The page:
In this post, I continue my sharing on how to create an exciting blended course with just the right quiz questions to stimulate learning. This post is part of a series on creating personalized, online & offline learning that modern students crave – I call this method, Backyard Blended Learning.
Many online courses have quizzes – lots of quizzes – as the main engagement piece. While it is not always good to have quizzes as the only interaction, quizzes, or more so questions, are great ways to turn the focus on the learner and have them think about the content. It gives them time to actively engage with the content rather than passively digest it.
I want to share an important part of teaching… asking good questions. This is not always easy. It actually takes effort to write good questions that hit the following marks:
Let’s say I am teaching you about financial forecasting for your business and how to produce forecasts for the next one, two and five years. In one particular lesson, I talk about inflation and how that will impact your revenue and expenses in the near future, and which needs to be accounted for.
I provide you with some assumed inflation rates, examples on how to apply them to your projections along with some advice on managing the impact of inflation.
After having you consume information for about 30 minutes on this topic (whether listening, watching or reading content) I want to stop to ensure you have understood the basics, and also give your brain a break to digest the concepts.
Notice the timing and intent of the questioning.
I’ve decided to give a short 10-question quiz during this break in the learning. Therefore, I comb through the content and pull out important points I want learners to get. If they miss these pieces of the puzzle they will struggle with the rest of the lessons.
Notice what I will question them on.
The questions will be quite concrete and something they learned, not something I didn’t teach (remember those quizzes in school that were super frustrating and made us feel like failures :0)
For example, the following would be a useless and unanswerable question: What do you think is the purpose of inflation?
(Who cares! This isn’t an economic course, it’s a financial management course about reality. And I didn’t teach that.)
If someone is taking financial management I assume they are serious thinkers who want to excel in their business. I mean, who else would take a course on money and numbers?
When I teach them, I also need to consider that my questionings are of the same tone and intent as the content. Otherwise, it creates a disconnect with their learning experience.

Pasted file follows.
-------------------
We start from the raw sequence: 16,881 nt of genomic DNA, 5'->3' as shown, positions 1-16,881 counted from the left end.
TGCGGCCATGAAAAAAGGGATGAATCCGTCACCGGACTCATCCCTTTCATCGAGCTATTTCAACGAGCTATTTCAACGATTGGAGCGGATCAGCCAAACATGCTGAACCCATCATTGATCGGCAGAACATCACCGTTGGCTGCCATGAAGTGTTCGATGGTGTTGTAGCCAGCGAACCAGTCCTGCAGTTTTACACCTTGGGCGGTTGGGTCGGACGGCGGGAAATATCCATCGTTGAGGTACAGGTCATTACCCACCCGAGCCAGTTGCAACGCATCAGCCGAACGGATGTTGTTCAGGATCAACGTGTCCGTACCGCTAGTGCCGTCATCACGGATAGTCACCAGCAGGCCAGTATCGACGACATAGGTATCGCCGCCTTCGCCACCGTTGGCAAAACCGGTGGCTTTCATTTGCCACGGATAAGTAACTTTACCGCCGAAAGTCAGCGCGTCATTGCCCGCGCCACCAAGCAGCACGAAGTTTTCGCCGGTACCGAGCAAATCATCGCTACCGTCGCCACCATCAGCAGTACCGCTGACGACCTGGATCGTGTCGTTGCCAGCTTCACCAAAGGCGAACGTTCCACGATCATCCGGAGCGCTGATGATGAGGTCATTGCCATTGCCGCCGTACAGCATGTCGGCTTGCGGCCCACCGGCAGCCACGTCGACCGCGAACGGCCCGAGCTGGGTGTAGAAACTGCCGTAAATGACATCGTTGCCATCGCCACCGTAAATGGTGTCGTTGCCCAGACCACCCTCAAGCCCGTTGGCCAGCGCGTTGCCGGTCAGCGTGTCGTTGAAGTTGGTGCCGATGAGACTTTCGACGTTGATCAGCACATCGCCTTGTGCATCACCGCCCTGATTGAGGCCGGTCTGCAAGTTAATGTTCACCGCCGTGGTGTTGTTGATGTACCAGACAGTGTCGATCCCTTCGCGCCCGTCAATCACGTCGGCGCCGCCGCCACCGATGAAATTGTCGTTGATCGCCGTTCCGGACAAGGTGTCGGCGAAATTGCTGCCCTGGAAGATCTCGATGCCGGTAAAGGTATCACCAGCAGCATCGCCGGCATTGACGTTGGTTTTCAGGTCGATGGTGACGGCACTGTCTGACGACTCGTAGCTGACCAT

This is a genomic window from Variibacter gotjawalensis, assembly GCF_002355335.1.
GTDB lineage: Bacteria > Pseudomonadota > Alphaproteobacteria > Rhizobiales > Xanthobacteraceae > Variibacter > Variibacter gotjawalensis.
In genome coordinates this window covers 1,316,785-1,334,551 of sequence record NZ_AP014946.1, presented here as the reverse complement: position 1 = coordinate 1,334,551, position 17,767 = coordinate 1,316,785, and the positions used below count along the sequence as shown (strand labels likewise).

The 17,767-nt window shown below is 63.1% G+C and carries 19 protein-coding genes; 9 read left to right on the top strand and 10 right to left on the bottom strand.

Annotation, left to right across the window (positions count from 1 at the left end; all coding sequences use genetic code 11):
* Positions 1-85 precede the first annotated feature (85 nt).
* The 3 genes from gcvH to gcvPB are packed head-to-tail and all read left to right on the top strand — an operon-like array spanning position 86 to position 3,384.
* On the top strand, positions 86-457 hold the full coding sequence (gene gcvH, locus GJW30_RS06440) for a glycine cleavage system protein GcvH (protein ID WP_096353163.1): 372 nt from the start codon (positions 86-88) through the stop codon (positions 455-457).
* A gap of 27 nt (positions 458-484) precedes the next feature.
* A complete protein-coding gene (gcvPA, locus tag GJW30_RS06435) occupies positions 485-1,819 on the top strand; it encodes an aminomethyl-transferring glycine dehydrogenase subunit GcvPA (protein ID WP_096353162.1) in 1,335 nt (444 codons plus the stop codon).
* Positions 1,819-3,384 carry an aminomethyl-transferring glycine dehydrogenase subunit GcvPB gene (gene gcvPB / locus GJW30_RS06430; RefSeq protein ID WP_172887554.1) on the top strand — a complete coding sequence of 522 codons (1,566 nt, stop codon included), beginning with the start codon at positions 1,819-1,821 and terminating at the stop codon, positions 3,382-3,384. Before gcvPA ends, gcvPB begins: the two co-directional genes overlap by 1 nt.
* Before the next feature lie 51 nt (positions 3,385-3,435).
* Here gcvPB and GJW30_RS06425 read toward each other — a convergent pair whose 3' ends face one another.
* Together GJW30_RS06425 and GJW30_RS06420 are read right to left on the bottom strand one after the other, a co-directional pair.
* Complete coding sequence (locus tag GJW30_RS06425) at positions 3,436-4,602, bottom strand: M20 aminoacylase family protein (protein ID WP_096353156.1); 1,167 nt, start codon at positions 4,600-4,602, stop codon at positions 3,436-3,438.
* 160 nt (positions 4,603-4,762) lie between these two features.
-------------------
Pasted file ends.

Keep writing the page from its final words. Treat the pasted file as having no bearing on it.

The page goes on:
For instance, I might question them on the following: What is a main indicator you can watch in the world around you that might trigger a higher than expected inflation rate? Choose one answer.
This is far more sophisticated and provoking than the following question: Does inflation affect both your revenue and your expenses? True or false? (Duh, true.)
The last question is completely useless in terms of testing their knowledge, helping them to see what is important to remember and providing them the correct answer.
Please know that it takes time to build knowledge in our brain (cognition) and that new info is stacked on top of our previous knowledge to develop understanding.
So, if we load a bunch of information onto our students we need to pace the learning, and stop to ensure they have formed this new knowledge correctly; otherwise, they will be building the wrong Leggo piece or a crazily designed one.
And when we are new to an idea that doesn’t match any older stored information, we can become quite confused. This is why it’s best to stop and check understanding. Unless of course, you are born a genius that absorbs high levels of information like a 6-foot sea sponge.
To enrich learning even more during a questioning period, provide feedback. For instance, add another 1 or 2 lines about why an answer is correct or not correct. That is, when a student submits a quiz question or entire quiz, I provide feedback on all the right answers and why.
Again, this becomes the perfect teachable and learning moment where I have their attention as they actively engage.
Don’t make the mistake of burdening your students with quiz after quiz. I have found that about 50% of students enjoy taking quizzes, whereas the other half skip them.
Therefore, sprinkle meaningful questions throughout your course in these formats:
Questions have a distinct purpose in learning. When you ask questions, what you ask and how you ask them should match the intention of the course and always provide another layer of learning.
In the field of education it is stated: Assessment is for, as and of learning. Meaning that assessments or quizzing of any kind are to help improve student learning, not just grade them.
It takes time and effort to build this layer of learning, but it’s worth it and students will value the mental break from the content and given time to ponder.